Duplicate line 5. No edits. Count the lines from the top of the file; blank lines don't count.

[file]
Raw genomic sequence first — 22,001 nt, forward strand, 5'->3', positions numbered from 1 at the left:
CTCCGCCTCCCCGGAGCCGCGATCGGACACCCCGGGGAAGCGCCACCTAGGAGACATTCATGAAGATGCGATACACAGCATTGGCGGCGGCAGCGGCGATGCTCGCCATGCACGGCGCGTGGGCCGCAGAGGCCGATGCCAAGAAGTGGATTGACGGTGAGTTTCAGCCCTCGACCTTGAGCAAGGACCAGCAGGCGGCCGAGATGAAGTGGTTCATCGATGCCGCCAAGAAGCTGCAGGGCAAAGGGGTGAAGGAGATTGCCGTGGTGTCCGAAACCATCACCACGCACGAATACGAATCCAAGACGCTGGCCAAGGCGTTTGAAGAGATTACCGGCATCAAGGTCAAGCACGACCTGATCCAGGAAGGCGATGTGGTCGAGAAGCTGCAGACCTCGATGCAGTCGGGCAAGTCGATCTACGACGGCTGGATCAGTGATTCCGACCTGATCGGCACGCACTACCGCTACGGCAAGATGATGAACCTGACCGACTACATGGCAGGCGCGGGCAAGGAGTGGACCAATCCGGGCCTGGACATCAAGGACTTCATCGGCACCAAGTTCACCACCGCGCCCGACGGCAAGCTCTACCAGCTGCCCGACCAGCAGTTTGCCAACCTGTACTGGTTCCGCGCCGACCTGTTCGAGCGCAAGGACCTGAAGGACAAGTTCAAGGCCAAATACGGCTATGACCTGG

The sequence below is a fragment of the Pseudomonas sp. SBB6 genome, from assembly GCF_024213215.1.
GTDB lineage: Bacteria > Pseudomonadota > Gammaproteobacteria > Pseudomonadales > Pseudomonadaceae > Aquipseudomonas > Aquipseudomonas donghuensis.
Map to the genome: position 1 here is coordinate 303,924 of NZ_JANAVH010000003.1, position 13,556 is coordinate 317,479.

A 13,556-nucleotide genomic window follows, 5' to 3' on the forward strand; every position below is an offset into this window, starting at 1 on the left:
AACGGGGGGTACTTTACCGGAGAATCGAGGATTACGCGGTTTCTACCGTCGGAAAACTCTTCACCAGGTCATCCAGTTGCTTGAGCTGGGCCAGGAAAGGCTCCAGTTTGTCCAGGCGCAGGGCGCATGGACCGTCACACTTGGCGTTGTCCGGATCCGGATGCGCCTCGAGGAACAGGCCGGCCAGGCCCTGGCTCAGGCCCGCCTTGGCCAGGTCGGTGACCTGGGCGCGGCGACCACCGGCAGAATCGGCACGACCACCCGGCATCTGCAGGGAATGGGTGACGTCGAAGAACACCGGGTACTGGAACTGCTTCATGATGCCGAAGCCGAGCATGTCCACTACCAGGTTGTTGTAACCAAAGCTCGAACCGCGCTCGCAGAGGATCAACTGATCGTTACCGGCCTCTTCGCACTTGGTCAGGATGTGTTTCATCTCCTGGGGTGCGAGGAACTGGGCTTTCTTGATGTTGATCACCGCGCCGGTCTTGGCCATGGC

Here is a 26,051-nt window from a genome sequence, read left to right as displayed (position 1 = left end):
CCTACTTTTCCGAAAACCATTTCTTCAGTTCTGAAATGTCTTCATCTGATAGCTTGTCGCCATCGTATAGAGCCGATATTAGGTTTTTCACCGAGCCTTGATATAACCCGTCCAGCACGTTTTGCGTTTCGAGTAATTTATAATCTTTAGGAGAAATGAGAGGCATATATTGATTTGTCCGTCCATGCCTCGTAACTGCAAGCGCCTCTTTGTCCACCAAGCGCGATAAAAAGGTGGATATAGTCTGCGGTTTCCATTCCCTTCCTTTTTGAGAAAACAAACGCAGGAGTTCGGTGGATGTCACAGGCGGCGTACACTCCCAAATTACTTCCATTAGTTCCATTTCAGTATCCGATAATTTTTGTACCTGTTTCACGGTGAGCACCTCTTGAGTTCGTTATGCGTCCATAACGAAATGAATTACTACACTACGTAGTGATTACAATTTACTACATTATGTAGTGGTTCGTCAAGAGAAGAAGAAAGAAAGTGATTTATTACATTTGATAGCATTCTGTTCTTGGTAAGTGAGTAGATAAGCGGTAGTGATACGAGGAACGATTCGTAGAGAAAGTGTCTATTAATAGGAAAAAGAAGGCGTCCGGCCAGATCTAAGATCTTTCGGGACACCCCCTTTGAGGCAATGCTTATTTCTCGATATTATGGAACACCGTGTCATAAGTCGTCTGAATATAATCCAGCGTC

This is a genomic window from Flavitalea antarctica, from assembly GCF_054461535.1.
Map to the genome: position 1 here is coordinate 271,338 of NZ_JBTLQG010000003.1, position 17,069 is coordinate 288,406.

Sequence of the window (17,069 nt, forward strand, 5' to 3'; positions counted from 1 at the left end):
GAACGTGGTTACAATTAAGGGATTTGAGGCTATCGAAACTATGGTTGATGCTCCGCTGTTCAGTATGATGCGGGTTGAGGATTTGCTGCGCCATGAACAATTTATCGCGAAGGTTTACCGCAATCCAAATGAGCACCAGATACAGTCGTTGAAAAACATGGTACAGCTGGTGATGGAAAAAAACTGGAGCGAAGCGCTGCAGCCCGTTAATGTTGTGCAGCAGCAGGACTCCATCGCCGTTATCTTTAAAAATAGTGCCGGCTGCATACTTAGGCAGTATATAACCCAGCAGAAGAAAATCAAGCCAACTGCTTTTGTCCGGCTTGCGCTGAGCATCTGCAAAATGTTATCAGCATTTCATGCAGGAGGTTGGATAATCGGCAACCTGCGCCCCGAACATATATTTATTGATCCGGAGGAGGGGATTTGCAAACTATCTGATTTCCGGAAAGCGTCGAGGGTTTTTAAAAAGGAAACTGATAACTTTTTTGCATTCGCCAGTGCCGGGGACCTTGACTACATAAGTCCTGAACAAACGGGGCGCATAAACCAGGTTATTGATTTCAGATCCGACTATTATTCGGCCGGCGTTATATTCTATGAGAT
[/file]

Map to the genome: position 1 here is coordinate 303,924 of NZ_JANAVH010000003.1, position 13,556 is coordinate 317,479.